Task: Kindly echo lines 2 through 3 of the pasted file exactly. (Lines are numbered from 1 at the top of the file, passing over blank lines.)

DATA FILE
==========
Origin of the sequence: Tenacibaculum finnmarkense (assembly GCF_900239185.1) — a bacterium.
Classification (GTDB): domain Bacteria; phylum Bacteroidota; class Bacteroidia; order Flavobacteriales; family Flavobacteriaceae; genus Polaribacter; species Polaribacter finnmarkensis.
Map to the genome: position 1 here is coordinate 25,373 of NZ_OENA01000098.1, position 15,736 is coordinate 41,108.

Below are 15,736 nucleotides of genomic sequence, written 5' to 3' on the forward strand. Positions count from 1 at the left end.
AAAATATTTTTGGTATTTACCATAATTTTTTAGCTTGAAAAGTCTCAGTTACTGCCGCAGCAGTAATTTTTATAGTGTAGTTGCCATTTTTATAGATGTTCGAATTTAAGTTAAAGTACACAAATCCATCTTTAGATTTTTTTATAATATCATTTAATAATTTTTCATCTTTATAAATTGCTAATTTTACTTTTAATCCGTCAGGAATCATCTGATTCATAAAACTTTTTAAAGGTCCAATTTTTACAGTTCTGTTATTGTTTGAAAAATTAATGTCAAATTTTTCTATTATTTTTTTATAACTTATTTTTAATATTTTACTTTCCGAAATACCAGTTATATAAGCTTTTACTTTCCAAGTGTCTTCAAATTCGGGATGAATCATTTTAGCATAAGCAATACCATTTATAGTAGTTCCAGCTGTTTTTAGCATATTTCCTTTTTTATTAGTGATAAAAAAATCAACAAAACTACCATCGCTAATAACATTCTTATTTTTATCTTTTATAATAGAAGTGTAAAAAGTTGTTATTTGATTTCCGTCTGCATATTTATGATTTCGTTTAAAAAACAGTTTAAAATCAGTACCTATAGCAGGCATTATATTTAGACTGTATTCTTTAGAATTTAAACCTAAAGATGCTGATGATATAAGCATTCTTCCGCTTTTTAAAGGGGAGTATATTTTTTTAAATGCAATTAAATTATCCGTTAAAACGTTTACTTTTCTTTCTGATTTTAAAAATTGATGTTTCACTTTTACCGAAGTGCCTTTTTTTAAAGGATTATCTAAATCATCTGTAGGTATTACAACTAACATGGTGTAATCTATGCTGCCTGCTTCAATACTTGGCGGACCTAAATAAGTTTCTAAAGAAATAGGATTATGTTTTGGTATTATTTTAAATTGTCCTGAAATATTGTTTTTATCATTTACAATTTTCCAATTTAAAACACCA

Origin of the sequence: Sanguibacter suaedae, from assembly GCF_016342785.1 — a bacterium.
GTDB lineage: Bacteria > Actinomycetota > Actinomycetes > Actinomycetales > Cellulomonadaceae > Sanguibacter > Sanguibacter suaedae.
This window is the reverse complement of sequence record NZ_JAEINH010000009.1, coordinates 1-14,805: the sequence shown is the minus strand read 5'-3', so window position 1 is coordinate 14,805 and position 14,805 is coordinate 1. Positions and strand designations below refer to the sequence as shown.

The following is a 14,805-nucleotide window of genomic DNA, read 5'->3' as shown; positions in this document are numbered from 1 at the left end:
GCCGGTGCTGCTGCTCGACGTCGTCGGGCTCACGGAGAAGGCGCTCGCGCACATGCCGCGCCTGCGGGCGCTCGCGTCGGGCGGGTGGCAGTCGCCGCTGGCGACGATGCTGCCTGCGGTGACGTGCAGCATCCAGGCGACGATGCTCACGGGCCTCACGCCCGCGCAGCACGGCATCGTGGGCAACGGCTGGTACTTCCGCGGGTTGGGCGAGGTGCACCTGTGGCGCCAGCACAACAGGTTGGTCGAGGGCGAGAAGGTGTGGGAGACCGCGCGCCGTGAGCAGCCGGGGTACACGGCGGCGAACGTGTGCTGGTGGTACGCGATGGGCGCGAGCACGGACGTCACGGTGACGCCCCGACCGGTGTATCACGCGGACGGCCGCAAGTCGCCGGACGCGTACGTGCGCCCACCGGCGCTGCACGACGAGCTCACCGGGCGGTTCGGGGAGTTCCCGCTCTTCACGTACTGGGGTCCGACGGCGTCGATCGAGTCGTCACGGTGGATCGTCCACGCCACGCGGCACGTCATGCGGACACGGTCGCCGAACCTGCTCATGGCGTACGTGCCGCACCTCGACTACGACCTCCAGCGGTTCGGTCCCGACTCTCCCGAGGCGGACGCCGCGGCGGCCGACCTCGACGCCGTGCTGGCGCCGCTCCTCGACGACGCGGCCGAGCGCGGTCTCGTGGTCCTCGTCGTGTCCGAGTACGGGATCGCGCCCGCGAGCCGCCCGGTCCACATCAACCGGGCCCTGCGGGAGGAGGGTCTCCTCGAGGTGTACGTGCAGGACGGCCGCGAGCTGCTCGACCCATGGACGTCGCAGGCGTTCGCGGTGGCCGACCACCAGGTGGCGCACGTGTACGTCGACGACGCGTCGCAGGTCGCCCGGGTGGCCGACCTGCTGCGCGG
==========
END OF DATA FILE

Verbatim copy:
Classification (GTDB): domain Bacteria; phylum Bacteroidota; class Bacteroidia; order Flavobacteriales; family Flavobacteriaceae; genus Polaribacter; species Polaribacter finnmarkensis.
Map to the genome: position 1 here is coordinate 25,373 of NZ_OENA01000098.1, position 15,736 is coordinate 41,108.